Former U.S. Senate candidate Joe Miller got a bit of a jolt last week when a judge handed him the bill for his protracted, unreasonable and rather embarrassing court fight against the results of a fair election.
We agree with Judge William Carey’s Friday ruling that ordered Miller to pay $17,373.85 in legal costs the state of Alaska racked-up during Miller’s court challenge to the 2010 election.
We think it’s unfortunate Carey had to rule that Miller shouldn’t pay legal bills for his rival, Sen. Lisa Murkowski. She had to defend her legitimate write-in win against Miller’s increasingly shrill bid to become a U.S. Senator appointed by the courts. But, legally, the judge found the state was the prevailing party, not Murkowski, who joined the suit but had no claim to reimbursement of her expenses.
Miller, of course, does not agree with the judge’s view that the suit filed against the state he sought to represent was filed for the defense of the state’s Constitution. Miller said he did it for all of us, not for himself.
In Carey’s own words, quoted by the Associated Press: “The hearings and briefings revealed Miller arguing a fair election but addressing the margin of votes and the closeness of a possible win. The main thrust of this action was not, in this court’s view, to altruistically promote and preserve constitutional protections, but to win an election, with the political and pecuniary benefits that would accrue thereby.”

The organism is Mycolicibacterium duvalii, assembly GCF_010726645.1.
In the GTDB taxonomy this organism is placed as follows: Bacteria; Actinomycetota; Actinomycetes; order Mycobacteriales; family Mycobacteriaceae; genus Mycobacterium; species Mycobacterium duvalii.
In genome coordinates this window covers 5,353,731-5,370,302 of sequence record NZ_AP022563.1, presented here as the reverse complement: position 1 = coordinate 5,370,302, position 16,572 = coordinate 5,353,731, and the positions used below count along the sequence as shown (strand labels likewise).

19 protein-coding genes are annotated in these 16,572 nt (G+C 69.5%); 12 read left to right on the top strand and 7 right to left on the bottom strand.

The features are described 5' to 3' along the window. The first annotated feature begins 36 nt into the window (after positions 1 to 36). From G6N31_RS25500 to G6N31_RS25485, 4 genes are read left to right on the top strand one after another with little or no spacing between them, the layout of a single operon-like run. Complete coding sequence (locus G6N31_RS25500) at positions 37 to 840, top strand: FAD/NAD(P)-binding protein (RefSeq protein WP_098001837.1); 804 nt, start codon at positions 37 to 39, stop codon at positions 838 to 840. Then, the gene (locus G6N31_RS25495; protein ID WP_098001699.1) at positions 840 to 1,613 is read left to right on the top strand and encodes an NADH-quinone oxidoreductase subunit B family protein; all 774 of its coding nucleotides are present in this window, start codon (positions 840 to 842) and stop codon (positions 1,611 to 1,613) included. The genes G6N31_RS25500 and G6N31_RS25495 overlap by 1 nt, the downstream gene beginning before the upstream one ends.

Miller lost at every level in three courts when he sued the state over its handling of the election and the counting of write-in votes for Murkowski.
It doesn’t take a crystal ball and a swami to see what’s probably going to happen next. The suit started in federal court, but a judge determined the case belonged in the state courts. Miller will proceed to blame every judge, especially the one who told him to file first in state court.
Miller mouthpiece Randy DeSoto is already on the job, telling the AP that Judge Carey “mistakenly divines — without any evidence concerning this before him — that Joe Miller’s motivation was a U.S. senator’s salary. Obviously, the judge and many like him do not get it.”
The judge doesn’t “get it” the way Joe Miller does.
The majority of the state’s voters, who soundly rejected Miller by voting for Murkowski or Scott McAdams instead of Miller, also don’t “get it” the way Miller does.
We think Joe Miller doesn’t “get it.” His unsuccessful bid for office died by popular vote, and the resulting court dramas were all about him.
Pay up and move on already.